FUN for a cause
Marcia Rowe, Gleaner Writer
Imagine a bright sunny day, against the backdrop of rolling hills, lush green flora, the happy sounds of children laughing and, subsequently, the aroma of food permeating the air.
Such was the case Sunday at the fourth staging of the RJR/SACC Family Fun Day & Charity Golf Tournament held at the picturesque Caymanas Golf and Country Club in St Catherine.
Scheduled to begin two hours after the start of the golf tournament, the all-inclusive fun day's main entertainment came in the form of access to the swimming pool, clown make-up and rides, all for the children.
Adorning the lawns of the club, the rides included a bounce-a-bout, the trapezium and a mechanical bull. But it was the mechanical bull that stole the spotlight, as children and adults alike, one after the other, took on the challenge to conquer it.
For Tyler Young, "It was fun; it was like a tornado. My fingers hurt from holding on so tightly," the nine-year-old said.
The Jesse Ripoll Primary student was one of the few to last for a creditable period of time on the bull.
Merriment for adults
Clown make-up, applied by Lewayne Turner, was popular mainly with the boys who wanted their favourite movie character, such as Spider Man, painted on their faces.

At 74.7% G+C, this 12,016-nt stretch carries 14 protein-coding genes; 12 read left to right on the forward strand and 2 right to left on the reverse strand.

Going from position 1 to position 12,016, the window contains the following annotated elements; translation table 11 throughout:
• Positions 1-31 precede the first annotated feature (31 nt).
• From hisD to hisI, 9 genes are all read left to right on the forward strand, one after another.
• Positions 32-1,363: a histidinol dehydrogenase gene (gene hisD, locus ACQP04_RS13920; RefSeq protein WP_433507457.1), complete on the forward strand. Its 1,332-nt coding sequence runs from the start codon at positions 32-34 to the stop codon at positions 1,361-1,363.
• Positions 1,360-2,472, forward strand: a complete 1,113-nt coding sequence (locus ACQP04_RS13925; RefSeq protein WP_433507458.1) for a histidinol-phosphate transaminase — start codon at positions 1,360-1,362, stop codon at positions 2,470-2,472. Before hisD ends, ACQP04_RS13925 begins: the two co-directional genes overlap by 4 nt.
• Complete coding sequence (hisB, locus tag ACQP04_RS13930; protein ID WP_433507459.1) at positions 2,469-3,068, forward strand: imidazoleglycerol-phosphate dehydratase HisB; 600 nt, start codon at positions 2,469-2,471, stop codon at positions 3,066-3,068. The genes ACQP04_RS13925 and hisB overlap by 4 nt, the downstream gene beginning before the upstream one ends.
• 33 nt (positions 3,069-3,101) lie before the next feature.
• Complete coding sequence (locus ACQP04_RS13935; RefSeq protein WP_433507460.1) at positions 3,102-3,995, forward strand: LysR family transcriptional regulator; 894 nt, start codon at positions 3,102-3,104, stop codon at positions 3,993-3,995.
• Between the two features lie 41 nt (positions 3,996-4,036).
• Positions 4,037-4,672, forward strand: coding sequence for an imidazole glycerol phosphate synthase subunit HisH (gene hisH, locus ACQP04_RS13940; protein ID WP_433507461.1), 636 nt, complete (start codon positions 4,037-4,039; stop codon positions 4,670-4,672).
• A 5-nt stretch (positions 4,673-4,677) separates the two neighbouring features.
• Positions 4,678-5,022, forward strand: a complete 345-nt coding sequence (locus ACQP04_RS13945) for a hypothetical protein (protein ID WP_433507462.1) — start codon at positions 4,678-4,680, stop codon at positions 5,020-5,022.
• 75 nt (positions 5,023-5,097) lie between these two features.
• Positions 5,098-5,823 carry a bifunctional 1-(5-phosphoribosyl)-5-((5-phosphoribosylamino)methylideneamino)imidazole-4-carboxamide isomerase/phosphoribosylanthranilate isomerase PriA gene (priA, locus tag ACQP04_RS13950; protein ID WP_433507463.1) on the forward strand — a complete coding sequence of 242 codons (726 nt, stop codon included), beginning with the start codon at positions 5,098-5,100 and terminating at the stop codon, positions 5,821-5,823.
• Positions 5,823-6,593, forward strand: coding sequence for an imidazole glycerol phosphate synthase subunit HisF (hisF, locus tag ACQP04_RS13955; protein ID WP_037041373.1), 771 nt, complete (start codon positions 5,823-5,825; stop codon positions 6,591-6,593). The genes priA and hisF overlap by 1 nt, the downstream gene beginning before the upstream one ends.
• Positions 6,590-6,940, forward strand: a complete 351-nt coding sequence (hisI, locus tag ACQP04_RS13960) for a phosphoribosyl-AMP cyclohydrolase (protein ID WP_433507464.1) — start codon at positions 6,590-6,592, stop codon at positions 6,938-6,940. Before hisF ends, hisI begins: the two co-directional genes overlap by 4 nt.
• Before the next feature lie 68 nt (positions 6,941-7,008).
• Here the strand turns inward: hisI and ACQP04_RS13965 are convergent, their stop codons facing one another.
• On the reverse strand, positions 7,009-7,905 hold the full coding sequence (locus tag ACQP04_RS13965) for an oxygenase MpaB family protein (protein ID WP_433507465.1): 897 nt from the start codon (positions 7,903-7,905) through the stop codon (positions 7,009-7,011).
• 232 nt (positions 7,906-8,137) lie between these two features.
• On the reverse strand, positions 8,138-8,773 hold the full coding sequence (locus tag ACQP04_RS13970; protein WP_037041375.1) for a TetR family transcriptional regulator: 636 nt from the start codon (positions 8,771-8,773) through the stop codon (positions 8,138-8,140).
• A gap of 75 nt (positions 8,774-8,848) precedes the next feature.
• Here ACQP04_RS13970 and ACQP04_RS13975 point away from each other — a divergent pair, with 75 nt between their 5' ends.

But while the activities seemed to favour the children, the adults were given the opportunity to win spot prizes and during lunch they were entertained by vocalist Tanice Morrison, who performed songs such as Long Distance from her album, No Imitation. And throughout the day Shang Hai provided background music from different genres selected by DJ Warren.
The RJR/SACC Family Fun Day & Charity Golf Tournament is the only fund-raising event for the St Andrew Care Centre (SACC), an outreach programme of the St Andrew Parish Church. The programme is geared towards assisting Kingston street boys and those at risk.
Milverton Reynolds, in his second year as chairman of the nine-year-old SACC board, told The Gleaner that "SACC is the intake point for boys from the street".
And Reverend Major Sirrano Kitson, explained that "the boys come in barely literate - lacking social and problem-solving skills, and, through psycho-social intervention, we have seen changes in behaviour and academic overall. And now they can positively contribute to society".
But while the turnout was fair, Reynolds was disappointed with the late start and the size of the turnout.
That turnout Reynolds chalked up to a combination of the rain, the holiday weekend, and the fact that the event did not have a fixed yearly date.
According to him, there are plans to make the first Sunday in May the set date for future events.
Funds from the day's events will go towards areas like salary for remedial teachers not covered by the Ministry of Youth and Culture Possibility Programme. This year's target was $2.5 million.
To date, SACC has assisted 950 boys and this year has placed five in high schools.
Along with RJR, other major sponsors were The Gleaner, Jamaica National and Courts Jamaica Limited.